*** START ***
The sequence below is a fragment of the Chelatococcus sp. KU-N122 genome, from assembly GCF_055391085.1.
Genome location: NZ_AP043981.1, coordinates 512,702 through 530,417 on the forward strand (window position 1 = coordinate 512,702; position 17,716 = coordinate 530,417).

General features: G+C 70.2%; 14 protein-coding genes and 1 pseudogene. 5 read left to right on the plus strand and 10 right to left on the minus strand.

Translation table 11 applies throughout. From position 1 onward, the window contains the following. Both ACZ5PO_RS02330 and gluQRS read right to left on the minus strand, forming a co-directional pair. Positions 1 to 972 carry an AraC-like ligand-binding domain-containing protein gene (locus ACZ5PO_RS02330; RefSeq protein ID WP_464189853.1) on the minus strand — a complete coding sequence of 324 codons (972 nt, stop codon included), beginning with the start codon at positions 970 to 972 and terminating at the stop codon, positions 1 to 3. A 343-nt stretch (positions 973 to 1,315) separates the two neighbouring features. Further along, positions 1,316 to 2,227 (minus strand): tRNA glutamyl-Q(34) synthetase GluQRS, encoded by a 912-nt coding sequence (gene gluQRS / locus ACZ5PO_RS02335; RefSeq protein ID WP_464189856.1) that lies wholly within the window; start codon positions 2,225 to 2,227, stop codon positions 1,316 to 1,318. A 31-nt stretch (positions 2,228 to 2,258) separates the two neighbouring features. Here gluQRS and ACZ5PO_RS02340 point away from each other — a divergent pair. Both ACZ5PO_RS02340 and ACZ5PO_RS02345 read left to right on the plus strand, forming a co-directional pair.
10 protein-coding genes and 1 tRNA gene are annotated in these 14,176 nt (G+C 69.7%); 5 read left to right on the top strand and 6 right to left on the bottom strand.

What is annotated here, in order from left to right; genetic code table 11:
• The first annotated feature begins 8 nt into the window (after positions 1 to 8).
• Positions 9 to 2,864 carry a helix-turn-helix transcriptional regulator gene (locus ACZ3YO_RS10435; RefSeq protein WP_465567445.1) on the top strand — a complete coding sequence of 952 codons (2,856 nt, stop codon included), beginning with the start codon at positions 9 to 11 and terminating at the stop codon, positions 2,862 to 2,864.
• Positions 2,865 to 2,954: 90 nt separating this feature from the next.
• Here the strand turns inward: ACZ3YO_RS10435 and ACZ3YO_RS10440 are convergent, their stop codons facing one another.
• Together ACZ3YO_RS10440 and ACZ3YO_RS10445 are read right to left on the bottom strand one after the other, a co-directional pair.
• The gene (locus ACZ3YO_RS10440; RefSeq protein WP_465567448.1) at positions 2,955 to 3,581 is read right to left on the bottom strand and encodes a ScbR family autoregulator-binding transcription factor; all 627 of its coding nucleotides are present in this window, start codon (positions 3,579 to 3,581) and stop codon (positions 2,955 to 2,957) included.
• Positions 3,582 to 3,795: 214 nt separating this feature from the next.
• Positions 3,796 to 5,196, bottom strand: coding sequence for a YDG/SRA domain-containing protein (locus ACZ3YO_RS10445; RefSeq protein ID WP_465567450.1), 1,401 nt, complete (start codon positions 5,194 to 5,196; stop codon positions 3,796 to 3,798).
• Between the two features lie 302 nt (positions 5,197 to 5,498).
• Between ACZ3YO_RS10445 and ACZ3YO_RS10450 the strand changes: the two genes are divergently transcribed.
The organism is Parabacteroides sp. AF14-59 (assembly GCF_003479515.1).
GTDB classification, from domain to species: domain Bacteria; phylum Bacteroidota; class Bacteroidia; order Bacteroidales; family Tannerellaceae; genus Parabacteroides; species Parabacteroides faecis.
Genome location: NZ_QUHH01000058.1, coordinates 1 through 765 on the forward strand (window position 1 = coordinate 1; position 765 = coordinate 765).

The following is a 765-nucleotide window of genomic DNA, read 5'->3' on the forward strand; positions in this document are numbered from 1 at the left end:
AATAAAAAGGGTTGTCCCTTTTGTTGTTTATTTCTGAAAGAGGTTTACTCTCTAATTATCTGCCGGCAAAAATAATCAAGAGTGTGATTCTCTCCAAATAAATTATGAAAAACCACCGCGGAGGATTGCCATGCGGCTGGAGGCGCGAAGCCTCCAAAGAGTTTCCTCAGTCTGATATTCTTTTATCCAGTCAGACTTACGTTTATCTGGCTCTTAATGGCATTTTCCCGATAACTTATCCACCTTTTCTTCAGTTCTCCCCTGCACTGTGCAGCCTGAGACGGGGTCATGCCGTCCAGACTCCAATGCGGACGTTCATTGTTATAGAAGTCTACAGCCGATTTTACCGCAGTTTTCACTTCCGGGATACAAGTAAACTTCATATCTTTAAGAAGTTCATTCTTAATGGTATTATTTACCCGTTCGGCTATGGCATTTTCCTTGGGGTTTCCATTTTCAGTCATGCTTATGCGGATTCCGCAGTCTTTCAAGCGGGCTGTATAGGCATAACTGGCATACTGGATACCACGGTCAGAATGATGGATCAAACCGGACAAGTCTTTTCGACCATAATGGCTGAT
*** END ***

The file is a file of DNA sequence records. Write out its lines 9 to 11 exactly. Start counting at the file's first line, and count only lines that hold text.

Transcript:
• Positions 2,865 to 2,954: 90 nt separating this feature from the next.
• Here the strand turns inward: ACZ3YO_RS10435 and ACZ3YO_RS10440 are convergent, their stop codons facing one another.
• Together ACZ3YO_RS10440 and ACZ3YO_RS10445 are read right to left on the bottom strand one after the other, a co-directional pair.